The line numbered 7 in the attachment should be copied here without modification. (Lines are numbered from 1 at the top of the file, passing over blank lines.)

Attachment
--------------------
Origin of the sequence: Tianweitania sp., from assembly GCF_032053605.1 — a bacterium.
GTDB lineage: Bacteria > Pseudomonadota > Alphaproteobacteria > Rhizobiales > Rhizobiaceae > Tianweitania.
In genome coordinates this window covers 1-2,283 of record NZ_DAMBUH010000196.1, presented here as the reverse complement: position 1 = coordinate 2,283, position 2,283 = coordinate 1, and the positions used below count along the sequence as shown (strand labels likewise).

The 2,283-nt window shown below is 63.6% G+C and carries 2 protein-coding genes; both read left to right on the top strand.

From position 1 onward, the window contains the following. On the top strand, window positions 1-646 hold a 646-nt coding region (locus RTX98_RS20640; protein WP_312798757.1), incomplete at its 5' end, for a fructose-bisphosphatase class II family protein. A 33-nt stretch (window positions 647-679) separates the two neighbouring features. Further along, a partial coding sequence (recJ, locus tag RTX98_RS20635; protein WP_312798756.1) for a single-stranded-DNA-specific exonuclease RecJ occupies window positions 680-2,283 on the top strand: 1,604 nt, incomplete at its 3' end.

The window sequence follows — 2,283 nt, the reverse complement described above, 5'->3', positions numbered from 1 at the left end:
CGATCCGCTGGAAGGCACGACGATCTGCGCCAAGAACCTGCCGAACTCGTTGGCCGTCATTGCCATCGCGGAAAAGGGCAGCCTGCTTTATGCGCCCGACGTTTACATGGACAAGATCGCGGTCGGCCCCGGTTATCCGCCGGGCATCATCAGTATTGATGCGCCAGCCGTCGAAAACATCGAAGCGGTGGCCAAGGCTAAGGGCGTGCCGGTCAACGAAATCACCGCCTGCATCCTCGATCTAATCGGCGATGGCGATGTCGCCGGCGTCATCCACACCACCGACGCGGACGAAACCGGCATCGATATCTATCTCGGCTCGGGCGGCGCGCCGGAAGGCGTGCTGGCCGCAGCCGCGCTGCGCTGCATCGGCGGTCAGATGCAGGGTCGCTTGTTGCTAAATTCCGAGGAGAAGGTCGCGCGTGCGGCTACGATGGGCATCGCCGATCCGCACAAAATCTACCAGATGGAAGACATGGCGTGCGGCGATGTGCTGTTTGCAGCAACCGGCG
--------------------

CGATCCGCTGGAAGGCACGACGATCTGCGCCAAGAACCTGCCGAACTCGTTGGCCGTCATTGCCATCGCGGAAAAGGGCAGCCTGCTTTATGCGCCCGACGTTTACATGGACAAGATCGCGGTCGGCCCCGGTTATCCGCCGGGCATCATCAGTATTGATGCGCCAGCCGTCGAAAACATCGAAGCGGTGGCCAAGGCTAAGGGCGTGCCGGTCAACGAAATCACCGCCTGCATCCTCGATCTAATCGGCGATGGCGATGTCGCCGGCGTCATCCACACCACCGACGCGGACGAAACCGGCATCGATATCTATCTCGGCTCGGGCGGCGCGCCGGAAGGCGTGCTGGCCGCAGCCGCGCTGCGCTGCATCGGCGGTCAGATGCAGGGTCGCTTGTTGCTAAATTCCGAGGAGAAGGTCGCGCGTGCGGCTACGATGGGCATCGCCGATCCGCACAAAATCTACCAGATGGAAGACATGGCGTGCGGCGATGTGCTGTTTGCAGCAACCGGCG